[In keeping with using this blog as a sketchbook, this is the beginning of a piece I started a few summers ago and want to work on some more. But for now, in its sketch form: The Foot Dentist. ]
“Are you ‘Doing the Intensive?'” is a question you’ll hear a lot during the Summer Meditation Intensive at City Center and, while I’m not officially signed up for what is called The Intensive, I appreciate how having it going on in the building is a reminder to pay attention to whatever it is that one is doing.
My feeling is that I am always doing The Intensive, but to live in a building where people have actually signed up for something officially called The Intensive, is to, by default, become part of a group who are figured to be leading mild lives in which we, for example, speak at any time of the day, and do things like eat breakfast at small round sunny tables rather than taking our meals formally in the zendo. In this way, while many others here at City Center have kept their eyes cast at 45º and maintained functional silence, for the last three mornings, I’ve been having breakfast in the small kitchen listening to stories from my friend Leilani about her former job as a receptionist at a BD/SM dungeon.
In Leilani’s job, she took appointments for clients and sometimes had to step in as a sub if someone couldn’t make it to work. This might mean running around the yard after a man who wanted to be stalked by a goldfish. Or neatening up the Cells after a session. There are practical matters to consider: if someone wants to “drench a girl’s hair in honey,” they have to pay not only for the session where the hair will be dredged in the honey, but also the time it will take for her to wash it out of her hair, and for the room to be cleaned.
Some requests are simply not viable. It was her job to screen them. I appreciated the combination of sang froid and bright cheeriness in her delivery, the equanimity with which she sustained all these requests. Whatever their predilection, Leilani held their request with a sense of fairness and an eye toward a broader well-being than might be transacted within the session requested, seeing in these customers’ requests, moments of vulnerability to which she could skillfully attend. To Bob The Spanker, she sometimes refused appointments if she felt he was losing sight of his own sense of proportion, or when she could see that the girls were taking advantage of his seemingly infinite inclination for this particular form of ritual rebuke. If Leilani felt he was digging too deep into the pockets of his postal uniform shorts to pay for the session, she would refuse the appointment.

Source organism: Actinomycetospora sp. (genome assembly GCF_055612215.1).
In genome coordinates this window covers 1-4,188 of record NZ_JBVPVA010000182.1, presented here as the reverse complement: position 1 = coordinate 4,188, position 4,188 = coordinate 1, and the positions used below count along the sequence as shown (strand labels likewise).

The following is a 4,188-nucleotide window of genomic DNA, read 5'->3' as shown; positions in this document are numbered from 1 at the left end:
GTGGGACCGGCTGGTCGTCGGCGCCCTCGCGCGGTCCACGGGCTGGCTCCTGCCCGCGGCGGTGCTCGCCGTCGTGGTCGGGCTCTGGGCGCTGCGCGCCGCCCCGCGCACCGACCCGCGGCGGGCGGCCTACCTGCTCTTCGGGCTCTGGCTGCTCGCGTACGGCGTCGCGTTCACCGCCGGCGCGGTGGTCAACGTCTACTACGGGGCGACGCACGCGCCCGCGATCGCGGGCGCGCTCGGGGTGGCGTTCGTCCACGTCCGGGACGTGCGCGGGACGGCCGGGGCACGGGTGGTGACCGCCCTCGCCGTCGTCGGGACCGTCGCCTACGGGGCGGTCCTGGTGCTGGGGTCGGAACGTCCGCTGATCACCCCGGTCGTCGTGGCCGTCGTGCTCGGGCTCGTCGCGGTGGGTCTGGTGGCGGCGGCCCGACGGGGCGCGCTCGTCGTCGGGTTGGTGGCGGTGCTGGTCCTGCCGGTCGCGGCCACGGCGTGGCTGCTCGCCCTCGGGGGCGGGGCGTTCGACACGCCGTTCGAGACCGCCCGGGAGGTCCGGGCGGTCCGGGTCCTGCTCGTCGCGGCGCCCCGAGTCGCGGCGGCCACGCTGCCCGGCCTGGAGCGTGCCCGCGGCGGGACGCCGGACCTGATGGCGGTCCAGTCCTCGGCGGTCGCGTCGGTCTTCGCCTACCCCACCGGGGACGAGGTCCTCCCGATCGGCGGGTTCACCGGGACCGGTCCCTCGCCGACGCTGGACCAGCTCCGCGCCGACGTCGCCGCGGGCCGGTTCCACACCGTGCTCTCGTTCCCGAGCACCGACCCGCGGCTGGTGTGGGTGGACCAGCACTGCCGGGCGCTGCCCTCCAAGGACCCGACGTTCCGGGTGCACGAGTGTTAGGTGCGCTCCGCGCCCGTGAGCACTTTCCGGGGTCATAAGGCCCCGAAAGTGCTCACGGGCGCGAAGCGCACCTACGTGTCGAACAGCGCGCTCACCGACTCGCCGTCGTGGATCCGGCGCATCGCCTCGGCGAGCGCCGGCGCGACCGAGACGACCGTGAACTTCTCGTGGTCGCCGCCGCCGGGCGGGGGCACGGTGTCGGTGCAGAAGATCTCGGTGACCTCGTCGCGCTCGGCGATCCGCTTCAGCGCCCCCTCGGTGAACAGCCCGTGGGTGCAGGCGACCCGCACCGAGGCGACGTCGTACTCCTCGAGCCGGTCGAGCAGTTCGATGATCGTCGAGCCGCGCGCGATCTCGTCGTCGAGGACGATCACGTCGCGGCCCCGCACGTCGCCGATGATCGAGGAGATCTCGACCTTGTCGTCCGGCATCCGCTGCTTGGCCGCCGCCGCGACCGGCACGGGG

The foot dentist brought his own tray of dental tools and his whole wish was to perform dentistry on women’s feet, noticing, as I’d never considered until now, that indeed, toes, in their rowed arrangement, bear some similarity to teeth. So he would carry out all the gestures of dentistry. Nothing invasive, I’m guessing. No actual drilling, I can only hope. But flossing, brushing, scaling? Polishing? And all on the toes instead of the teeth. Actually, a fine jet of water between the toes sounds kind of nice. This person was an actual dentist.
As I listened to her accounts, I felt my mind stretch to include the particular form this person’s preoccupations had taken. There are so many things it has never occurred to me to want and this is a helpful category of things to remember. Along with the things I don’t want that I don’t have.
Gratitude for what we have is perhaps the easiest form to drum up, even that takes clear attention. But to remember to be grateful for all the things we are pretty sure we wouldn’t want that we don’t have– a 2-hour commute from Fredericksburg to Wash., D.C. every day— is a good exercise now and then.
But what about what I do want? Maybe I could pay someone to either lie on the couch while I do my work and just be there, or to work on a project of their own at an adjoining table. That is my most recurring fantasy, but even that feels weirdly unattainable. I suppose I could pay someone to do this, but it doesn’t seem very specialized. Also, I don’t even have a couch. But this person has developed a liking for ministering in the manner of a dentist to a woman’s toes. This seems best met by someone with some training. Leilani informed me that it is part of the dungeon’s code that “only Dom’s are allowed to take the clients who want to perform any kind of worship of the feet.”
Later that morning, I had such a sense of tenderness for the foot dentist; assembling the tray of tools, making the appointment, to actually carry out those fleeting images takes some industry. I think of all the enterprises that flash through my mind and I never quite manage to make them manifest, and in some way, I had to admire his follow-through.
Sometimes it seems that desire is a mathematician and just figures out every possible permutation of something to want and along the grid of possible human circumstances it will be someone’s lot to want some subset of that larger set. And someone wakes up in Kips Bay and says, Shit, looks like i’m going to have to be the one who wants to perform dentistry on women’s feet.